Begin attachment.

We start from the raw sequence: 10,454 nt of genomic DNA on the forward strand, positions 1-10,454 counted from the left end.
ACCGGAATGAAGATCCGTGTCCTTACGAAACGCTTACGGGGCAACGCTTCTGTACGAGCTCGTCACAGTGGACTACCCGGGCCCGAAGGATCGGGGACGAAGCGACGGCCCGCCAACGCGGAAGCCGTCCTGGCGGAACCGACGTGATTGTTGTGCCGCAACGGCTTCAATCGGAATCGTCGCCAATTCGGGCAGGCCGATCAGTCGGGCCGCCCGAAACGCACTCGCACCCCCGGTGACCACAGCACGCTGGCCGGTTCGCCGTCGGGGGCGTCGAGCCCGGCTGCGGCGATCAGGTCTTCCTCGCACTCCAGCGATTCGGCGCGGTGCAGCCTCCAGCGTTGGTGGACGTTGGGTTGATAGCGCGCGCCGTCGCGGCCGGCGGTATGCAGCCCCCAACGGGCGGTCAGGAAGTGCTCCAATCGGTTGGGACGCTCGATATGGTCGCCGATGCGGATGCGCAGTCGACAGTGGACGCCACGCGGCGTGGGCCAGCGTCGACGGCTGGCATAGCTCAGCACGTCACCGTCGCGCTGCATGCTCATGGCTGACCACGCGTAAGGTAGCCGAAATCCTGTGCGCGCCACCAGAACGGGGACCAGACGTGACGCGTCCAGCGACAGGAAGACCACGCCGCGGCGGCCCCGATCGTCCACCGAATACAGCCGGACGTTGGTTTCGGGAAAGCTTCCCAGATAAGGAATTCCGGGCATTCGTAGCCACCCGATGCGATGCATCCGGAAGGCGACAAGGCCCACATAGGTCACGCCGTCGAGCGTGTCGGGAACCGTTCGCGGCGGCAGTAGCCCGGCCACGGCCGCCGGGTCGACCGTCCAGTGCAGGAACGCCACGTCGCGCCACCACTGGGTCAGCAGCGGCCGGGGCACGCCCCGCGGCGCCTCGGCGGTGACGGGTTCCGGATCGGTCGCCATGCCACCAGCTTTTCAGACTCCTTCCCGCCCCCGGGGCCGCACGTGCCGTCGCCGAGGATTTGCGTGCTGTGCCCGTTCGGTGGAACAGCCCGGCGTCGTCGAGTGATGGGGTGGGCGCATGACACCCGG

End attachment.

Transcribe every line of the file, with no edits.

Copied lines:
We start from the raw sequence: 10,454 nt of genomic DNA on the forward strand, positions 1-10,454 counted from the left end.
ACCGGAATGAAGATCCGTGTCCTTACGAAACGCTTACGGGGCAACGCTTCTGTACGAGCTCGTCACAGTGGACTACCCGGGCCCGAAGGATCGGGGACGAAGCGACGGCCCGCCAACGCGGAAGCCGTCCTGGCGGAACCGACGTGATTGTTGTGCCGCAACGGCTTCAATCGGAATCGTCGCCAATTCGGGCAGGCCGATCAGTCGGGCCGCCCGAAACGCACTCGCACCCCCGGTGACCACAGCACGCTGGCCGGTTCGCCGTCGGGGGCGTCGAGCCCGGCTGCGGCGATCAGGTCTTCCTCGCACTCCAGCGATTCGGCGCGGTGCAGCCTCCAGCGTTGGTGGACGTTGGGTTGATAGCGCGCGCCGTCGCGGCCGGCGGTATGCAGCCCCCAACGGGCGGTCAGGAAGTGCTCCAATCGGTTGGGACGCTCGATATGGTCGCCGATGCGGATGCGCAGTCGACAGTGGACGCCACGCGGCGTGGGCCAGCGTCGACGGCTGGCATAGCTCAGCACGTCACCGTCGCGCTGCATGCTCATGGCTGACCACGCGTAAGGTAGCCGAAATCCTGTGCGCGCCACCAGAACGGGGACCAGACGTGACGCGTCCAGCGACAGGAAGACCACGCCGCGGCGGCCCCGATCGTCCACCGAATACAGCCGGACGTTGGTTTCGGGAAAGCTTCCCAGATAAGGAATTCCGGGCATTCGTAGCCACCCGATGCGATGCATCCGGAAGGCGACAAGGCCCACATAGGTCACGCCGTCGAGCGTGTCGGGAACCGTTCGCGGCGGCAGTAGCCCGGCCACGGCCGCCGGGTCGACCGTCCAGTGCAGGAACGCCACGTCGCGCCACCACTGGGTCAGCAGCGGCCGGGGCACGCCCCGCGGCGCCTCGGCGGTGACGGGTTCCGGATCGGTCGCCATGCCACCAGCTTTTCAGACTCCTTCCCGCCCCCGGGGCCGCACGTGCCGTCGCCGAGGATTTGCGTGCTGTGCCCGTTCGGTGGAACAGCCCGGCGTCGTCGAGTGATGGGGTGGGCGCATGACACCCGG